How GST impacts startups
- Goods and Services Tax
- Feb 8, 2018 | Vatsal Bhandari
India has been at the vanguard of a burgeoning startup scene, catapulting companies like Flipkart, Ola, and Paytm to unicorn status, i.e., a startup valued at $1 billion or more. Acting as an engine for innovation and employment, startups also play a critical role in bringing unorganized sectors into the fold of organized sectors.
Today, India ranks third among the world’s nations with the most startups, with an estimated 4,200+. And that number is only expected to grow, potentially crossing the 10,000 mark by 2020.
While the Goods and Services Tax (GST) is expected to facilitate that growth, not all aspects of the new tax regime are startup-friendly. Let’s weigh the positives against the negatives.
- Improved logistics
GST has, figuratively, done away with state borders when it comes to moving goods. The introduction of the e-way bill from 1 February onwards is expected to act as a catalyst for even smoother movement of goods between states. The e-way bill will mainly benefit startups involved in perishable products as well as ecommerce marketplaces by ensuring timely deliveries as well as quick returns of goods. In a similar tone, efficiencies in the movement of goods will open avenues for startups to foray into logistics, ushering in technological innovations for the segment.
- Simplified taxes
GST consumed multiple indirect tax levies across states, ensuring startups do not have to bear with confusing VAT laws in each state, as was the case pre-GST. This reduces tax compliance burdens and optimizes resources. Likewise, filing returns and paying GST exclusively online minimizes legwork for startups.
- Easier compliance
Startups also benefit under the composition scheme. Any business with an annual turnover of less than Rs. 1.5 crore can opt for the composition scheme. Instead of filing multiple returns every month, they pay a flat rate of tax on their annual turnover — either 1 or 5 percent, depending on the nature of the business. This scheme allows startups and small businesses to focus on managing and expanding operations rather than on the tedious process of tax compliance.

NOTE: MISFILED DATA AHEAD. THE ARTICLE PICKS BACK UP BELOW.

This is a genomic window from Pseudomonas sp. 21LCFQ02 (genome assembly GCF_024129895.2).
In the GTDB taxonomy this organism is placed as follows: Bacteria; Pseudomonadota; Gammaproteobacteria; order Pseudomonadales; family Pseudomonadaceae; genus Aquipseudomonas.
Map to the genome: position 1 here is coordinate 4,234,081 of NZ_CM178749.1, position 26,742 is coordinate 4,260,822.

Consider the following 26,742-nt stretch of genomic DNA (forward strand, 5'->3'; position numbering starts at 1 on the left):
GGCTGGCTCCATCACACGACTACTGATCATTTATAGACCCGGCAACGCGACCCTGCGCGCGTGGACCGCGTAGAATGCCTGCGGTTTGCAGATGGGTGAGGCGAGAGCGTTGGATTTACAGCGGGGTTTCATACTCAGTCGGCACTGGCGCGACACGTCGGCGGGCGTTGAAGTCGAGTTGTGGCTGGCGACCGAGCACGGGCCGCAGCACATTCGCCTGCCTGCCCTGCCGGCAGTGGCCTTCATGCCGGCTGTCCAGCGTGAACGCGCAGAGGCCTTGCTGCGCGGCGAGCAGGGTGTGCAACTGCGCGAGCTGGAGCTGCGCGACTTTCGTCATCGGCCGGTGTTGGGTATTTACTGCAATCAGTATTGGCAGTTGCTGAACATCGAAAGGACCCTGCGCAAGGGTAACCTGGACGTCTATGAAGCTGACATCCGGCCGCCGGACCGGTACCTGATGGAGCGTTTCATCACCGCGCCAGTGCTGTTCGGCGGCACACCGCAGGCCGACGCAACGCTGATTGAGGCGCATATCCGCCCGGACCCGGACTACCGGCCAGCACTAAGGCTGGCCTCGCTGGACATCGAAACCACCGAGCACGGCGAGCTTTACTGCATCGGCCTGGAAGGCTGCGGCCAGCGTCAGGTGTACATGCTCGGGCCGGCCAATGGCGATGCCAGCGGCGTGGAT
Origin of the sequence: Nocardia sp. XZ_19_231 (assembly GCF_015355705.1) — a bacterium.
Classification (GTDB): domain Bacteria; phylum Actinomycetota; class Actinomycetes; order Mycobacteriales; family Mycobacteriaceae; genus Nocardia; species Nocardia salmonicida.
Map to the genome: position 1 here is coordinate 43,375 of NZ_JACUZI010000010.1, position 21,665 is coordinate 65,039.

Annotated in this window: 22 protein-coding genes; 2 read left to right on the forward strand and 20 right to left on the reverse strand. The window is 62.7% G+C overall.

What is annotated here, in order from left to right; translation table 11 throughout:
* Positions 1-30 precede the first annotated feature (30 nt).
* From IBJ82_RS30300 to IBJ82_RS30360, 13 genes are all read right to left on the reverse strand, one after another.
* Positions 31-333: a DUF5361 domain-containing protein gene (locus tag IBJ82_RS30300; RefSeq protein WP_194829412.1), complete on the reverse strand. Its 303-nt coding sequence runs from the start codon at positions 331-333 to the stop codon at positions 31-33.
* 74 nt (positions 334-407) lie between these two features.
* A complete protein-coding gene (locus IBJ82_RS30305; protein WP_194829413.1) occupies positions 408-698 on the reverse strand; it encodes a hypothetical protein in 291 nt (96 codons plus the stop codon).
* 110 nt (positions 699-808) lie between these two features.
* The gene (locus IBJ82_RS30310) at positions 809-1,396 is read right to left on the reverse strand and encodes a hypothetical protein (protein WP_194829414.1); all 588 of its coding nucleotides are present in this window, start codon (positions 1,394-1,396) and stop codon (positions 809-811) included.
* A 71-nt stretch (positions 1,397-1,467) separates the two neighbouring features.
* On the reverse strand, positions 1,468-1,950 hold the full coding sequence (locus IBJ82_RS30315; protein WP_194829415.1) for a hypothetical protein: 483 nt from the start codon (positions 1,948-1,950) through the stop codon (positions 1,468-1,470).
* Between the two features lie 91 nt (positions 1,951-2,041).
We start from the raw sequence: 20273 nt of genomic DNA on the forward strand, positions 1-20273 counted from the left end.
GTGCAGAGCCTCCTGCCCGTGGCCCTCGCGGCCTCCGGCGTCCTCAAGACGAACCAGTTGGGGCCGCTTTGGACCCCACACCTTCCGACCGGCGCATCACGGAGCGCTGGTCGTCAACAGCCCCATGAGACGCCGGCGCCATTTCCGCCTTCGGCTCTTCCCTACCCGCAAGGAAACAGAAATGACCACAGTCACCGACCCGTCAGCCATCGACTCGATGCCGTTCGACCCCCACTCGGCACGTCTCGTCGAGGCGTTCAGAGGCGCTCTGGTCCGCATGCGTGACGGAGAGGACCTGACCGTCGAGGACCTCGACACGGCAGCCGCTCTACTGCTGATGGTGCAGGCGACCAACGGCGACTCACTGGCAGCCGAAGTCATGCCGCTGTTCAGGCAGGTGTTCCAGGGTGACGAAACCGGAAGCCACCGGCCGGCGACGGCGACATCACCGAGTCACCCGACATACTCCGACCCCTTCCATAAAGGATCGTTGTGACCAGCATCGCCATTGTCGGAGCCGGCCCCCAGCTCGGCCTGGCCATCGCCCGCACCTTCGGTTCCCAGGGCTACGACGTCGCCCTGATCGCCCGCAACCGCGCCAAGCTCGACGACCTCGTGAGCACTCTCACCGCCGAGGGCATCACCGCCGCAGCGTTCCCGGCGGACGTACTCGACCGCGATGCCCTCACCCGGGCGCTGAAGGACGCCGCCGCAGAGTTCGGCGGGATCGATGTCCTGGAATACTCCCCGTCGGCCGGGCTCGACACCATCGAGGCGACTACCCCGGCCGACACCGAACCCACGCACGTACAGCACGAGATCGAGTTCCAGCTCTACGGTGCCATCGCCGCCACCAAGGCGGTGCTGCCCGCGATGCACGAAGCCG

- Restrictive composition levy
On the flip side, any business subscribing to the composition scheme cannot avail the benefit of input tax credit (ITC) or make any interstate supply of goods. This severely limits the benefits that GST bestows upon fledgling startups opting for the composition scheme. They also cannot sell merchandise through e-marketplaces, since GST mandates ecommerce to collect tax deducted at source (TDS). So while the composition scheme dramatically reduces the compliance burden for startups, it also acts as a deterrent to expansion in some respects — a double-edged sword, per se.
- Transparent ratings
GST implemented a compliance score rating mechanism whereby prospective buyers gage the credibility of a business by its compliance score. This, in turn, compels businesses to do everything possible to possess a ‘good’ rating. Also, tax authorities determine the speed of refunds on the basis of compliance scores. So even startups with limited resources have plenty of incentive to get tax compliance right or face potential reputation damage and delayed refunds.
- Financial inclusion
Financial inclusion is long-term in nature, revolving around the large cache of data that will be generated by GST. Such information might be beneficial in two ways: (i) Future startups will have access to data that determines the criteria of whether their tax conformity is at par and their compliance rating is high, thereby ensuring transparent, authentic, and relevant data to attract investors. (ii) Similarly, FinTech organizations and venture capitalists will have access to data about the operations of young and promising ventures before partnering with them.
GST is a pivotal reform, not only for startups, but major corporations as well. The implementation of GST ensures that startups have an easier experience with tax compliance than under the previous regime, and that they enjoy additional benefits, such as smoother movement of goods. Both of these benefits free up tight budgets for operations and performance of services.
GST, coupled with other various government policies, will usher in a new wave of homegrown startups and better position them for success. All in all, GST, even with its specific challenges, is a hugely promising move for the startup scene in India.
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